From USA Today bestselling author Scarlett Scott comes a deliciously wicked new Regency series...

Jasper Sutton, London’s most dedicated scoundrel, needs a wife. He needs one quickly. He needs one yesterday, in fact. His requirements are precise. She has to be capable of mothering the wild twin daughters who have unexpectedly appeared in his life. She must also possess the patience of a saint and the understanding of an angel. Better still if she is plain and has no expectation of a true marriage. He is not about to reform his ways. But how is he to find such a…


Book cover of Jasmine

Julie C. Gilbert Author Of Money Makes It Deadlier

From my list on sassy or determined female leads.

Who am I?

I’m a multi-genre writer who loves hearing the characters’ voices and getting their stories out there in the world. A lot of my characters are shaped by their gifts, whether they have supernatural ones or not. The things that happen to them shape who they are and how they react to future events. I exist on sarcasm, sass, and hot tea, so many of my characters do too.

Julie's book list on sassy or determined female leads

Julie C. Gilbert Why did Julie love this book?

This story featured a cop just trying to get her job done. She’s not a saint, but she busts her backside to solve the mystery while wading through office politics.

Kate’s not perfect. She makes mistakes, but she’s got an admirable sense of determination to see justice done.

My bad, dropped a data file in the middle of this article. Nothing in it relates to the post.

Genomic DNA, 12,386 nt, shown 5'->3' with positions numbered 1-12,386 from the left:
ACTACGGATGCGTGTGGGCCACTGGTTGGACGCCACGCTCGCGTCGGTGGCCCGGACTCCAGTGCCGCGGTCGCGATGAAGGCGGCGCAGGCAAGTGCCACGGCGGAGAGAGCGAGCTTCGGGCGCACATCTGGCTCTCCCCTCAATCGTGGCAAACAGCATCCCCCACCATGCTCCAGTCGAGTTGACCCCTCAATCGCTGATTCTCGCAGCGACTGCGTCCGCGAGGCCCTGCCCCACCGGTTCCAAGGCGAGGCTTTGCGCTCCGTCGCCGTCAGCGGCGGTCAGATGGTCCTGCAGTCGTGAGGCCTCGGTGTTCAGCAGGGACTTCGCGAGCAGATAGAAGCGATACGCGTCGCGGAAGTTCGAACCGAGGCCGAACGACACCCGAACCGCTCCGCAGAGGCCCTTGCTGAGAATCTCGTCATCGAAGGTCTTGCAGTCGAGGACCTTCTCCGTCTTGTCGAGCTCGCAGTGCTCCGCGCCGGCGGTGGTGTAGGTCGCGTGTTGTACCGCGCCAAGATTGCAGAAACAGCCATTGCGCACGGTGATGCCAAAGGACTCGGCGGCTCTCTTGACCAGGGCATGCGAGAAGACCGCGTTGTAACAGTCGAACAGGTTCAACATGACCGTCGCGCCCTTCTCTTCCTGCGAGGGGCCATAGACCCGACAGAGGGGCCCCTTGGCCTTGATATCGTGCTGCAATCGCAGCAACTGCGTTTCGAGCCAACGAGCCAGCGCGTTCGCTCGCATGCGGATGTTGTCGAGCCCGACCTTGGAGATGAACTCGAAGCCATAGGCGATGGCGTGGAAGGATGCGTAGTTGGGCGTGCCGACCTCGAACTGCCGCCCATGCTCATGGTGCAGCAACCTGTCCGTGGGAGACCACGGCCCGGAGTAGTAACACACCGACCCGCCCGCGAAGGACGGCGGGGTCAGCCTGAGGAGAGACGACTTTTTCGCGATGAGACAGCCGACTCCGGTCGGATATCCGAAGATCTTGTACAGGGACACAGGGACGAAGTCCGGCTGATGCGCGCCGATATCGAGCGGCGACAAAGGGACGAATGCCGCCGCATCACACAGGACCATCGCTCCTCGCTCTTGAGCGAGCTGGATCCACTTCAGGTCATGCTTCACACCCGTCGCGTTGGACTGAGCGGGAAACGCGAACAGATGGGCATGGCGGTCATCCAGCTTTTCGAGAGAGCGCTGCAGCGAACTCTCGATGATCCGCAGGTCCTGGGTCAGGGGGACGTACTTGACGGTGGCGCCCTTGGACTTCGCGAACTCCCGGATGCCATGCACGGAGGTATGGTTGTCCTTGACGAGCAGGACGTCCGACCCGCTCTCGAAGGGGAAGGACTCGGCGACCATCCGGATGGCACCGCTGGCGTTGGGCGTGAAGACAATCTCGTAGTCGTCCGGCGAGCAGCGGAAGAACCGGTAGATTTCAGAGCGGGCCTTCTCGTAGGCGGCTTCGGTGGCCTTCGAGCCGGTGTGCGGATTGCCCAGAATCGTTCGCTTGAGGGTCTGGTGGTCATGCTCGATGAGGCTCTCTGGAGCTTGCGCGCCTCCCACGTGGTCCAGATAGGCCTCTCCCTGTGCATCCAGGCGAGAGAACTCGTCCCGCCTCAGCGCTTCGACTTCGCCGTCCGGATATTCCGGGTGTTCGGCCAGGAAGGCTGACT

I think there’s a killer fight scene at the end of the book.

Strong language warning on this one too.

By Blair Howard,

Why should I read it?

1 author picked Jasmine as one of their favorite books, and they share why you should read it.

What is this book about?

What would you do if someone murdered your daughter?

Jasmine, a lovely, teenage kid with a bright future was brutally murdered and thrown away like a rag doll.

It was Lt. Kate Gazzara’s first case as lead detective. For eight years she played Dr. Watson to Sergeant Harry Starke’s Sherlock Holmes, and then he was gone. Jasmine changed her life.

Who killed the poor kid? Why did she have to die? What could she have done to deserve such a fate?


It was her parent’s worst nightmare. It’s every parent’s worst nightmare, and it begs the question: What would you…


Book cover of Helena

Edoardo Albert Author Of Edwin

From my list on overlooked or largely forgotten historical fiction.

Who am I?

I am a writer and historian, specialising in the early-Medieval period and the fractious but fruitful encounter between the Christian and Islamic worlds. My fiction is informed by my non-fiction work: it’s a great help to have written actual histories of Northumbria in collaboration with some of the foremost archaeologists working on the period. I regard my work as the imaginative application of what we can learn through history to stories and the books I have selected all do this through the extraordinarily varied talents of their authors. I hope you will enjoy them!

Edoardo's book list on overlooked or largely forgotten historical fiction

Edoardo Albert Why did Edoardo love this book?

Helena is Evelyn Waugh’s most overlooked novel but it is my favourite. I love it for how Waugh depicts Helena, the mother of the Emperor Constatine, but what raises it to a place in any best-of list is a passage of writing that ranks as Waugh’s best - and he sets a very high bar for himself. Towards the end of the book Helena prays for her salvation but, reading it, we realise that Waugh is praying for his own salvation too, for those “who have had a tedious journey to make to the truth, of all who are confused with knowledge and speculation… of all who stand in danger by reason of their talents.”